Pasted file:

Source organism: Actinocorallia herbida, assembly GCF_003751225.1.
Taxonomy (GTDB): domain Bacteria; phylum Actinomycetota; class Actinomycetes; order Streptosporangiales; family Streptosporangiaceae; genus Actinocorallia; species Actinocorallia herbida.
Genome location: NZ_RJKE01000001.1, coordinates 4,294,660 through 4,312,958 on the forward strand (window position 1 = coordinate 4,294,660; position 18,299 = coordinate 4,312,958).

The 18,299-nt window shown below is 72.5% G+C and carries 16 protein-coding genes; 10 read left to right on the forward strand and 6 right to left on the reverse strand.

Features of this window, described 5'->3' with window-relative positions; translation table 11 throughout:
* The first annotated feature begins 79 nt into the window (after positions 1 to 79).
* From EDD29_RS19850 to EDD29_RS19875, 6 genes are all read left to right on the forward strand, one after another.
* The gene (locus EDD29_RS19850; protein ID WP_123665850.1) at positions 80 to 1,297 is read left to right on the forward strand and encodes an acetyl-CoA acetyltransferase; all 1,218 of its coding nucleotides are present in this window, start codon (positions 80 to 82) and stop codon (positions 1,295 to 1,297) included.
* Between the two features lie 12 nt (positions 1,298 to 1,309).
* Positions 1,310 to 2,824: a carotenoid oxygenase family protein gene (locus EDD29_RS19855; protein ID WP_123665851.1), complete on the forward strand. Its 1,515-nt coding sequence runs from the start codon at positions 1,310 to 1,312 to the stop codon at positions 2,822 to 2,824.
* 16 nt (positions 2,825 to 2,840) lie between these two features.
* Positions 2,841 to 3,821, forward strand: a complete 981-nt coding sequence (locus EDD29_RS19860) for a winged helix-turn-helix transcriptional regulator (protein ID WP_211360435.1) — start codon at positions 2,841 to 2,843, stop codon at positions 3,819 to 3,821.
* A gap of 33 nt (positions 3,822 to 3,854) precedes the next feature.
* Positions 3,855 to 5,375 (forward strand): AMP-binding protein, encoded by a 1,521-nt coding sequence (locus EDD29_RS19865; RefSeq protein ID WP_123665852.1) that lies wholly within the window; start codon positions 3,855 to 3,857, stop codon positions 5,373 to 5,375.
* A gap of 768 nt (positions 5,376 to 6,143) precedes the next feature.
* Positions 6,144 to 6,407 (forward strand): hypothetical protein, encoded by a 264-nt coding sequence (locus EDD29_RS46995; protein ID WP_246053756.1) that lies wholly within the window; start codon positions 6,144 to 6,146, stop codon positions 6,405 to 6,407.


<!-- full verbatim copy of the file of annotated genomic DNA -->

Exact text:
Source organism: Actinocorallia herbida, assembly GCF_003751225.1.
Taxonomy (GTDB): domain Bacteria; phylum Actinomycetota; class Actinomycetes; order Streptosporangiales; family Streptosporangiaceae; genus Actinocorallia; species Actinocorallia herbida.
Genome location: NZ_RJKE01000001.1, coordinates 4,294,660 through 4,312,958 on the forward strand (window position 1 = coordinate 4,294,660; position 18,299 = coordinate 4,312,958).

The 18,299-nt window shown below is 72.5% G+C and carries 16 protein-coding genes; 10 read left to right on the forward strand and 6 right to left on the reverse strand.

Features of this window, described 5'->3' with window-relative positions; translation table 11 throughout:
* The first annotated feature begins 79 nt into the window (after positions 1 to 79).
* From EDD29_RS19850 to EDD29_RS19875, 6 genes are all read left to right on the forward strand, one after another.
* The gene (locus EDD29_RS19850; protein ID WP_123665850.1) at positions 80 to 1,297 is read left to right on the forward strand and encodes an acetyl-CoA acetyltransferase; all 1,218 of its coding nucleotides are present in this window, start codon (positions 80 to 82) and stop codon (positions 1,295 to 1,297) included.
* Between the two features lie 12 nt (positions 1,298 to 1,309).
* Positions 1,310 to 2,824: a carotenoid oxygenase family protein gene (locus EDD29_RS19855; protein ID WP_123665851.1), complete on the forward strand. Its 1,515-nt coding sequence runs from the start codon at positions 1,310 to 1,312 to the stop codon at positions 2,822 to 2,824.
* 16 nt (positions 2,825 to 2,840) lie between these two features.
* Positions 2,841 to 3,821, forward strand: a complete 981-nt coding sequence (locus EDD29_RS19860) for a winged helix-turn-helix transcriptional regulator (protein ID WP_211360435.1) — start codon at positions 2,841 to 2,843, stop codon at positions 3,819 to 3,821.
* A gap of 33 nt (positions 3,822 to 3,854) precedes the next feature.
* Positions 3,855 to 5,375 (forward strand): AMP-binding protein, encoded by a 1,521-nt coding sequence (locus EDD29_RS19865; RefSeq protein ID WP_123665852.1) that lies wholly within the window; start codon positions 3,855 to 3,857, stop codon positions 5,373 to 5,375.
* A gap of 768 nt (positions 5,376 to 6,143) precedes the next feature.
* Positions 6,144 to 6,407 (forward strand): hypothetical protein, encoded by a 264-nt coding sequence (locus EDD29_RS46995; protein ID WP_246053756.1) that lies wholly within the window; start codon positions 6,144 to 6,146, stop codon positions 6,405 to 6,407.